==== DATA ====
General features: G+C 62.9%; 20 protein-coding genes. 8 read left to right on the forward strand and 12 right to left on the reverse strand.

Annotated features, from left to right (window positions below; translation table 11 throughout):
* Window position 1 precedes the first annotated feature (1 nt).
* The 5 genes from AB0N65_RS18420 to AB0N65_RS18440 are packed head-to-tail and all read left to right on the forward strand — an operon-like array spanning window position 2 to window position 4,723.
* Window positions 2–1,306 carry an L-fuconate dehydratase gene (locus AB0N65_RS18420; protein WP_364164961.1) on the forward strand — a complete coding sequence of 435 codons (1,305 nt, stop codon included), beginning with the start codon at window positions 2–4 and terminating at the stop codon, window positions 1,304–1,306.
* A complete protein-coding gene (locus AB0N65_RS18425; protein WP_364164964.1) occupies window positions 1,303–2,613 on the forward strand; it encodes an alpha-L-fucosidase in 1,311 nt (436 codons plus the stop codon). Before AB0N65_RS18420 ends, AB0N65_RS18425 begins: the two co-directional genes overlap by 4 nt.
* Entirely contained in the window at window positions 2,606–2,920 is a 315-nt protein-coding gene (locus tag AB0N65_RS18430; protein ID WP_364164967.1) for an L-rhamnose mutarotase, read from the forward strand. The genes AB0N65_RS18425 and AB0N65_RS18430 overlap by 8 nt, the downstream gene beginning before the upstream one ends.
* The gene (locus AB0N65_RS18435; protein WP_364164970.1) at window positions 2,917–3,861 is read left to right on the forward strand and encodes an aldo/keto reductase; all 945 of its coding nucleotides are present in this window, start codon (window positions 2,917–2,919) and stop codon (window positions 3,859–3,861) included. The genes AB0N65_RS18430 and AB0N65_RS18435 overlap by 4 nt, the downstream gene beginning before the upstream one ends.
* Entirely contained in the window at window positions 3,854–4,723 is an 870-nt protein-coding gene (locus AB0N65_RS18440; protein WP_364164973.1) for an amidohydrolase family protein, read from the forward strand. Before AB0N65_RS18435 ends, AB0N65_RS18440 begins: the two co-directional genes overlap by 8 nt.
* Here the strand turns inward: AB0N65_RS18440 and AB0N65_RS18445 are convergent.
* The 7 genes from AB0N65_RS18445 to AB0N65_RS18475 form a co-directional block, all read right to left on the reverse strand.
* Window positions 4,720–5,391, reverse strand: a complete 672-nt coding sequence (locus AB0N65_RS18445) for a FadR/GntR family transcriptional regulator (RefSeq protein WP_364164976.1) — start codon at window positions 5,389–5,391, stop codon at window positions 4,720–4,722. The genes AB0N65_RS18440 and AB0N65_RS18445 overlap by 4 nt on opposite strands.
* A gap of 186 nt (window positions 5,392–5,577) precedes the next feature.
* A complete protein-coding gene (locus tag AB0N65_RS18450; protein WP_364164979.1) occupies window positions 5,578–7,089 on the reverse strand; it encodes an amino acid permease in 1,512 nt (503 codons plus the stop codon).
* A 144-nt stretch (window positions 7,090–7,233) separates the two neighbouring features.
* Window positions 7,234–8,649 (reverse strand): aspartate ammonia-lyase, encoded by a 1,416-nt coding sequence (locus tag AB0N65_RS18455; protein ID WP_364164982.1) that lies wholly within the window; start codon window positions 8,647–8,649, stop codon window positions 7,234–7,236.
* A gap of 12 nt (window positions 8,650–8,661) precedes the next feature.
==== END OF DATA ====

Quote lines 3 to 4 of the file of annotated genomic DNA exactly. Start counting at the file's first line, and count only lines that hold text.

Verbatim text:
* Window position 1 precedes the first annotated feature (1 nt).
* The 5 genes from AB0N65_RS18420 to AB0N65_RS18440 are packed head-to-tail and all read left to right on the forward strand — an operon-like array spanning window position 2 to window position 4,723.